This pantry staple has plenty of uses outside the kitchen.

1. Deep Conditioner
There are plenty of haircare products that boast coconut oil as an ingredient nowadays, but my mom always skipped the fancy bottles and went straight to the source. She would massage warmed liquid coconut oil into my scalp twice a month before bedtime all throughout my childhood. Although I was annoyed to have to sleep with a towel around my head, boy did my hair grow fast. After washing the oil out with shampoo in the morning, I’d walk away with shiny, soft tresses, and no dandruff to be found.
2. Secret Ingredient in Boxed Cake Mix
This is an easy way to make a cake that tastes 100 percent homemade—even when you’re using a boxed mix. Real Simple food editor Grace Elkus discovered this by accident, but substituting melted coconut oil in for the vegetable oil that recipes normally call for resulted in a super-fluffy cake that strongly resembled a homemade version.
3. Eye Makeup Remover
For anyone who’s walked around sporting the remnants of yesterday’s mascara, you know that some eye makeup can be notoriously difficult to remove. Instead of splurging on an extra product, try lightly dabbing liquid coconut oil onto your lower lid with a clean fingertip, and gently wiping the makeup residue away. It lifts away easily, and any remaining oil can be spread across your skin to act as a moisturizer. Voila—no raccoon eyes for you!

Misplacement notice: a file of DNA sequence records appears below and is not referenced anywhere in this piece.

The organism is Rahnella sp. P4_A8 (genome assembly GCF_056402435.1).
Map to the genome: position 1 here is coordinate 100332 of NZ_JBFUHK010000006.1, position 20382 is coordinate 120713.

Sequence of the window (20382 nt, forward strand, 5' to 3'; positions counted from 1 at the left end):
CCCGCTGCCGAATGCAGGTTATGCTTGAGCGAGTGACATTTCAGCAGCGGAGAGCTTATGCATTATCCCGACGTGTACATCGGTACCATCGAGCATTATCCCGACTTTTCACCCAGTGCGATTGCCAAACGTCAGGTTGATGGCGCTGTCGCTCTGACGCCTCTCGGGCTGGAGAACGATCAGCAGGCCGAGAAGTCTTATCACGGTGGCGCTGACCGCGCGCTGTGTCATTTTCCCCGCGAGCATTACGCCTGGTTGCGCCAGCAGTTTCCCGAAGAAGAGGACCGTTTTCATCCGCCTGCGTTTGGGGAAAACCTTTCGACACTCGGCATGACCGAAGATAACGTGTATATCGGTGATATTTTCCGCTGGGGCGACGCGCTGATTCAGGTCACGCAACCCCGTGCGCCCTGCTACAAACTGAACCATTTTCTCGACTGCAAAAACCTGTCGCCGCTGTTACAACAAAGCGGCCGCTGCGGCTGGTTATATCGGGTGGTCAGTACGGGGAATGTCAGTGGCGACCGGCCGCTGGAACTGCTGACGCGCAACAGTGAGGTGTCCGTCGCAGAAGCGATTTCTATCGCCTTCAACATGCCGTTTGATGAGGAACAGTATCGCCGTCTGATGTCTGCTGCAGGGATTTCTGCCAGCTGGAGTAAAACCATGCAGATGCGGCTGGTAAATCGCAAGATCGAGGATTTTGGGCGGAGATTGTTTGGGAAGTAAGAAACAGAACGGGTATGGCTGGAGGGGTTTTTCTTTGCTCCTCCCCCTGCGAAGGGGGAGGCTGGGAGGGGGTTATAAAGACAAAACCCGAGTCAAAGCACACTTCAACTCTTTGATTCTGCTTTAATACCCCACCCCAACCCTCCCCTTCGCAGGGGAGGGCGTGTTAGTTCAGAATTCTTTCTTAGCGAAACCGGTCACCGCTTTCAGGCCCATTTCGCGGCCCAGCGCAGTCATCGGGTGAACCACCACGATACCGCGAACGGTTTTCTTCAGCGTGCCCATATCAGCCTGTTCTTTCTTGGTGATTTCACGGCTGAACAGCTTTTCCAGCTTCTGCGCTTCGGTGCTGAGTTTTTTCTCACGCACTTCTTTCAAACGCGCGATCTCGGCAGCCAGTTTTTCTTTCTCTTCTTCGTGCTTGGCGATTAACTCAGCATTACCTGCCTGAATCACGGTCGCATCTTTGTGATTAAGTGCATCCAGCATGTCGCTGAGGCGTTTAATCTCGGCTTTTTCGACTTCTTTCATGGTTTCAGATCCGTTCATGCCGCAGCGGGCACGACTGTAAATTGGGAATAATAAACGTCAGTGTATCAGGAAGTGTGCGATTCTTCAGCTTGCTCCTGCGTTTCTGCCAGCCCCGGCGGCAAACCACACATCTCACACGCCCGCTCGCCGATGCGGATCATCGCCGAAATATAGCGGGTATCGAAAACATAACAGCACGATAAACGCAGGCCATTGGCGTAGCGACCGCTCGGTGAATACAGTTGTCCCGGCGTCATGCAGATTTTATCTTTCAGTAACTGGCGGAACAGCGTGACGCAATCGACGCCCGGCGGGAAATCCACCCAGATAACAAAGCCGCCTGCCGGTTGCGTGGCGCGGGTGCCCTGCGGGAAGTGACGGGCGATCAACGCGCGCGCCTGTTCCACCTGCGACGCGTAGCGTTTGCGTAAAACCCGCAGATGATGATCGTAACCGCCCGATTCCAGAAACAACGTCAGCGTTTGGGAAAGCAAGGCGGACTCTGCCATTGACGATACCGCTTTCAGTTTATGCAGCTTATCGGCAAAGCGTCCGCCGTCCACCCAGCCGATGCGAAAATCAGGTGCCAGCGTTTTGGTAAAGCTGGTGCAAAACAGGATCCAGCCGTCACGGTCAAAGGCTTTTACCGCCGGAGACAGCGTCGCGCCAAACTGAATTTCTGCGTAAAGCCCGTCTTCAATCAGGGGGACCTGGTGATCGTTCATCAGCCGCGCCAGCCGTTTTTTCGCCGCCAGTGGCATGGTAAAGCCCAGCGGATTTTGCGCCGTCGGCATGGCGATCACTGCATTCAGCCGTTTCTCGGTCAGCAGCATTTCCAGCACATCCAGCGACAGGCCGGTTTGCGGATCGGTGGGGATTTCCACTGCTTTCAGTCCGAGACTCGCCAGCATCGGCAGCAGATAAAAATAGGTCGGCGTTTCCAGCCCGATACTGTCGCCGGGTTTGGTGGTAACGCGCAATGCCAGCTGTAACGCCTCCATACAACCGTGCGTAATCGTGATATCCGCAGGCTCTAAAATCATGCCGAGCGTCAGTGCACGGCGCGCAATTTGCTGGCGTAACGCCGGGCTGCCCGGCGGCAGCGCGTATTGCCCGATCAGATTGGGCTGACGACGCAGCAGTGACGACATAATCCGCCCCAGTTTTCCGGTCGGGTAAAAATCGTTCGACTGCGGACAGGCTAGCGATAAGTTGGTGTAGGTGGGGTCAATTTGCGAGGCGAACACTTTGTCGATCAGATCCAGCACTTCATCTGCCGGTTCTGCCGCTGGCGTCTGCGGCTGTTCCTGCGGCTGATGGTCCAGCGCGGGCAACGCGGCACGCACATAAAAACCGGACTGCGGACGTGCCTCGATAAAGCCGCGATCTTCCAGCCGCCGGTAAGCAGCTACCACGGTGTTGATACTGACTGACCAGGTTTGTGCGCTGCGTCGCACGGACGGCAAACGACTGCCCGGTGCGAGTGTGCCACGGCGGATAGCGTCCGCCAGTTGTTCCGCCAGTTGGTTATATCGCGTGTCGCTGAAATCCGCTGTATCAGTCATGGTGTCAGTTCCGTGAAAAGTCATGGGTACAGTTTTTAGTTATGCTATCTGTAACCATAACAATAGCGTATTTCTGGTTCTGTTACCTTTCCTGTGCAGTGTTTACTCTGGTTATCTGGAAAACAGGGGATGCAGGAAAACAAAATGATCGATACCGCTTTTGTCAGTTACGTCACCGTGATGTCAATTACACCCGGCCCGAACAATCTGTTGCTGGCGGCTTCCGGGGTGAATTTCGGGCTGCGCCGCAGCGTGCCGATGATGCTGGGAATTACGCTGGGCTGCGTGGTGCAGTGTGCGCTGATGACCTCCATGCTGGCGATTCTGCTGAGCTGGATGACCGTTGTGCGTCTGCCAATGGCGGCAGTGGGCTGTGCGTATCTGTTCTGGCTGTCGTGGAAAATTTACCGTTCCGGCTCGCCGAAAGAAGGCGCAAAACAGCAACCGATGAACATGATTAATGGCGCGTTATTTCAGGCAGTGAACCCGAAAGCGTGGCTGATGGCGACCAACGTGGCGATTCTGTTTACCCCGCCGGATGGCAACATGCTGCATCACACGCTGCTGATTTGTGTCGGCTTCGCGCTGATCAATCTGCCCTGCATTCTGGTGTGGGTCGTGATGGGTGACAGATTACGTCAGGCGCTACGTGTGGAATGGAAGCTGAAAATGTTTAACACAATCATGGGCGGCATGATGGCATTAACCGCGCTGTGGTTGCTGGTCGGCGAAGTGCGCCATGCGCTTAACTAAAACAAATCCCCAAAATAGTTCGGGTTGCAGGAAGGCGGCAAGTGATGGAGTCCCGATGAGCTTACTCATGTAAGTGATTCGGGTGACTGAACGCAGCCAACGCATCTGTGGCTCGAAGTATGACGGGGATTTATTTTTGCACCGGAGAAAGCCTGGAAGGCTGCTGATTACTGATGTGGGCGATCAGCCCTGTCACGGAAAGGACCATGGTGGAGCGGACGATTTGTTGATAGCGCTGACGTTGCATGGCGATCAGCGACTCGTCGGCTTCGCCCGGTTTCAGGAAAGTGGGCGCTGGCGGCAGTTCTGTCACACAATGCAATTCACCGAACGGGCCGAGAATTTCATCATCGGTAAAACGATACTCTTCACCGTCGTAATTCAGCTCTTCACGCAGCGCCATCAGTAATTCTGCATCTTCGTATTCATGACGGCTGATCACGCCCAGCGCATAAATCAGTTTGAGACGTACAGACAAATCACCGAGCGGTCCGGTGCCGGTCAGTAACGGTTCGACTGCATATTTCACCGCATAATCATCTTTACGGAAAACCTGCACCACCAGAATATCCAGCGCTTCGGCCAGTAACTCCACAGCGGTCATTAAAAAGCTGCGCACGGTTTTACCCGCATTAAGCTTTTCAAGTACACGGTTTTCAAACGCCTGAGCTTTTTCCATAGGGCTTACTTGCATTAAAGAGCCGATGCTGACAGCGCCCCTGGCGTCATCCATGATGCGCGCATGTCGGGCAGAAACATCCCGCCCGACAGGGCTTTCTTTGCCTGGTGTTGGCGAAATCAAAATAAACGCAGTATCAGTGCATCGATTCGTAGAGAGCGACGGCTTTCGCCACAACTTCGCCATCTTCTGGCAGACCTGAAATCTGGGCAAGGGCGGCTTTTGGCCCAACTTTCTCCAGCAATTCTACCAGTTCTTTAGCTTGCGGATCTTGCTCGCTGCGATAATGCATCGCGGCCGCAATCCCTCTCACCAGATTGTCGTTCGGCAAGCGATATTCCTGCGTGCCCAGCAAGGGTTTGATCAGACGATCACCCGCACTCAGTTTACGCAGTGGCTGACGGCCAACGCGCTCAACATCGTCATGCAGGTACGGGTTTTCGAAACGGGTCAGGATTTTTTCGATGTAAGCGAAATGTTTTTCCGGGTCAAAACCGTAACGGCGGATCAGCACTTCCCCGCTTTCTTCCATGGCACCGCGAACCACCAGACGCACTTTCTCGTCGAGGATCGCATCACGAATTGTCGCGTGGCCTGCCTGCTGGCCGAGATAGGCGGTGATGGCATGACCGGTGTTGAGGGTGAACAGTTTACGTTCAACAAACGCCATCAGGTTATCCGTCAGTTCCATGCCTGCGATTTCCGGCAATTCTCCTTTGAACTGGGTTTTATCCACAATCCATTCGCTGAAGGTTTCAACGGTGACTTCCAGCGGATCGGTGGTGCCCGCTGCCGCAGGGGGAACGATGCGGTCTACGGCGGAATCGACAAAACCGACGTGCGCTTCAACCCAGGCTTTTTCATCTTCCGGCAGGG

4. DIY Home Cleaning Products
Whether you’re giving your countertops a light wipe down or need something more heavy-duty to remove stubborn sticky residue, coconut oil is a staple ingredient in two home cleaning mixes Melissa Maker of Clean My Space shared with Real Simple. When mixed with water, dish soap, rubbing alcohol, and the scented essential oil of your choice, it makes for a great solution to clean natural stone, and when paired with equal parts baking soda, it becomes a powerful Goo Gone alternative that’s all-natural.
5. Sunburn Salve
Too much fun in the sun? Soothe burns by massaging a light layer of coconut oil to the affected areas. According to Dr. Joshua Zeichner, director of Cosmetic & Clinical Research in Dermatology at Mount Sinai Hospital, coconut oil’s moisturizing and skin-calming properties have been shown to enhance wound healing, making it helpful for taming inflamed skin. As an added bonus, it also has antimicrobial properties, which may help prevent infections.